On these matters. This from Roald Dahl’s story “The Great Automatic Grammatizator” (1952): 

“That’s exactly it, Mr Bohlen! That’s where the machine comes in. Listen a minute, sir, while I tell you some more. I’ve got it all worked out. The big magazines are carrying approximately three fiction stories in each issue. Now, take the fifteen most important magazines—the ones paying the most money. A few of them are monthlies, but most of them come out every week. All right. That makes, let us say, around forty big stories being bought each week. That’s forty thousand dollars. So with our machine—when we get it working properly—we can collar nearly the whole of this market!” 

“My dear boy, you’re mad!”

“No, sir, honestly, it’s true what I say. Don’t you see that with volume alone we’ll completely overwhelm them! This machine can produce a five-thousand-word story, all typed and ready for dispatch, in thirty seconds. How can the writers compete with that? I ask you, Mr Bohlen, how?”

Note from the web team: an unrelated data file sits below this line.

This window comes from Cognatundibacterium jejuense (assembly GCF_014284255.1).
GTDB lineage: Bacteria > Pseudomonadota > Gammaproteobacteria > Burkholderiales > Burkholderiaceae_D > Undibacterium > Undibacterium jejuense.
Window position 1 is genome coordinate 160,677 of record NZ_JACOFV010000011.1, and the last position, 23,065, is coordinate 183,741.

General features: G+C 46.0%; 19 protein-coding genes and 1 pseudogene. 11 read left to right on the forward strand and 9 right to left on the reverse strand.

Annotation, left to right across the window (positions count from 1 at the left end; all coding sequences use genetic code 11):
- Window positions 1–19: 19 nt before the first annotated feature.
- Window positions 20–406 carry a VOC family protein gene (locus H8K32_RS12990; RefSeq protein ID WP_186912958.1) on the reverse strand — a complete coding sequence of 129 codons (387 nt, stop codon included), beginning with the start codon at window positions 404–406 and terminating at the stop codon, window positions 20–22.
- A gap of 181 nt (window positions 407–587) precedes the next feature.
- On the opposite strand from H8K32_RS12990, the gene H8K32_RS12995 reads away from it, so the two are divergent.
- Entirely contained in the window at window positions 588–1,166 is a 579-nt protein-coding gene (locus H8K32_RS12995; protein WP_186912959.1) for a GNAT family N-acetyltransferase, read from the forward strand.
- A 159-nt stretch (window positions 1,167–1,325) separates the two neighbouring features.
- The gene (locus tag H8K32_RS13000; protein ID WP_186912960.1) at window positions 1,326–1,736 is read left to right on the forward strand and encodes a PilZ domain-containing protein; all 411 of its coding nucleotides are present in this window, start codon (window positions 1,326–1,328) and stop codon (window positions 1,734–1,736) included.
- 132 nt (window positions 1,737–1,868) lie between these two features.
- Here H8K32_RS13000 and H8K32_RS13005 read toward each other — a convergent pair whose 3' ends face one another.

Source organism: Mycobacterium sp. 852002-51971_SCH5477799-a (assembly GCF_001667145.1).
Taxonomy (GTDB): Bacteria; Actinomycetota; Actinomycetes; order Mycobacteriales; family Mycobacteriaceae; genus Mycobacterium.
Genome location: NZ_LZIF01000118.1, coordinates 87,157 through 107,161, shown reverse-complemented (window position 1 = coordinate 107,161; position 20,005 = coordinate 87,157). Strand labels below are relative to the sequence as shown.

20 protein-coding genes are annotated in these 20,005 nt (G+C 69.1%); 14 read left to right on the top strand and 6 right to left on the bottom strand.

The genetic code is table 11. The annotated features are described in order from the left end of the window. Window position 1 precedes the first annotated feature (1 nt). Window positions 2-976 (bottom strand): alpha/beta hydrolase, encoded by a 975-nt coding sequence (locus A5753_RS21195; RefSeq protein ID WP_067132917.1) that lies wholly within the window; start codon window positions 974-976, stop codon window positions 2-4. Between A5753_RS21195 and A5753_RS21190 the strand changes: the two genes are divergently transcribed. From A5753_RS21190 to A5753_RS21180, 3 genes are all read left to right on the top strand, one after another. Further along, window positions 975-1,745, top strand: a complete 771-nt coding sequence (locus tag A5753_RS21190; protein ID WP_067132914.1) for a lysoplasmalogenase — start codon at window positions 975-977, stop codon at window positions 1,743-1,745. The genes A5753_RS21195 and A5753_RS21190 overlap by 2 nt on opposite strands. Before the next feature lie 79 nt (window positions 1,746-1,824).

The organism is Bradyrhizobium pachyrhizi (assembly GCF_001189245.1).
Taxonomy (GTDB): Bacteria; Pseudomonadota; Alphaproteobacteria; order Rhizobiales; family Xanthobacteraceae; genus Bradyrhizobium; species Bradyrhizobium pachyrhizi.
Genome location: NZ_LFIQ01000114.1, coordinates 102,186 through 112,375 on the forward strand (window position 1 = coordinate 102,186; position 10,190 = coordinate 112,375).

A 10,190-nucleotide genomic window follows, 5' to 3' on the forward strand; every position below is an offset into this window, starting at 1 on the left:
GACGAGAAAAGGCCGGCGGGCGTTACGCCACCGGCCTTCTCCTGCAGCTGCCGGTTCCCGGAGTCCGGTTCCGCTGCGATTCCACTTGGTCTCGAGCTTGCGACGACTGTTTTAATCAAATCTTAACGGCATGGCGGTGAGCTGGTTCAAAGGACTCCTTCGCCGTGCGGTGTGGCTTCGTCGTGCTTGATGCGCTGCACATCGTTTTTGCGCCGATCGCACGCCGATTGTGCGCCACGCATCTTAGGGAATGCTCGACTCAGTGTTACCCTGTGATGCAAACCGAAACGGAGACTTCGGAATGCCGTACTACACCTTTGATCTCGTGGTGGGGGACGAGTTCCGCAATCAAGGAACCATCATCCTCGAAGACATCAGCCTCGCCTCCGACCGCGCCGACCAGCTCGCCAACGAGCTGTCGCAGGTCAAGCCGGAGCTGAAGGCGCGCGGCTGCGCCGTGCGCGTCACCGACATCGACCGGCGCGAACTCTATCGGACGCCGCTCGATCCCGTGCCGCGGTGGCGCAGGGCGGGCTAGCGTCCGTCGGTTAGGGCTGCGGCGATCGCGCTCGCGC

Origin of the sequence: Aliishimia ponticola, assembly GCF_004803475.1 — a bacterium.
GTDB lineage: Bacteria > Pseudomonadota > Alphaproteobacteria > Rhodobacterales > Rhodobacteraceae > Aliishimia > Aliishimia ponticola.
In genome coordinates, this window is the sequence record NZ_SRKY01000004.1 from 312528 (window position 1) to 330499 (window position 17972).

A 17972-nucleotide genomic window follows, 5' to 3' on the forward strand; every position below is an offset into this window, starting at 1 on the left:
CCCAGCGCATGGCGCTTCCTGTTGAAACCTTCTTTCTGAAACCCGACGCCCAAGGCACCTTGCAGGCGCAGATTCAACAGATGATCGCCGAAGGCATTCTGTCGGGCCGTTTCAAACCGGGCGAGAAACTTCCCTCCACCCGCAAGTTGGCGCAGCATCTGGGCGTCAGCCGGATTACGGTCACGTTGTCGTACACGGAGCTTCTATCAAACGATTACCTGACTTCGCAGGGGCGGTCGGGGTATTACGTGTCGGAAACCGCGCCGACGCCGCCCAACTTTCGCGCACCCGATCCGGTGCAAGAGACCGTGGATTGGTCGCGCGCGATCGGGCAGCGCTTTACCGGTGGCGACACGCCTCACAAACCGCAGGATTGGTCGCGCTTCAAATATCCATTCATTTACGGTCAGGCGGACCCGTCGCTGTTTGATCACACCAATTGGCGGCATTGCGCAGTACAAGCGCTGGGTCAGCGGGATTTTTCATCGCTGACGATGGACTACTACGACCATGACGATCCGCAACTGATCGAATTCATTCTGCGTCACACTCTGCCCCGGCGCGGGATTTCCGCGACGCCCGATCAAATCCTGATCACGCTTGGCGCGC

At that point, Adolph Knipe noticed a slight change in the man’s expression, an extra brightness in the eyes, the nostrils distending, the whole face becoming still, almost rigid. Quickly, he continued. “Nowadays, Mr Bohlen, the hand-made article hasn’t a hope. It can’t possibly compete with mass-production, especially in this country — you know that. Carpets … chairs … shoes … bricks … crockery … anything you like to mention — they’re all made by machinery now. The quality may be inferior, but that doesn’t matter. It’s the cost of production that counts. And stories — well — they’re just another product, like carpets and chairs, and no one cares how you produce them so long as you deliver the goods. We’ll sell them wholesale, Mr Bohlen! We’ll undercut every writer in the country! We’ll corner the market!”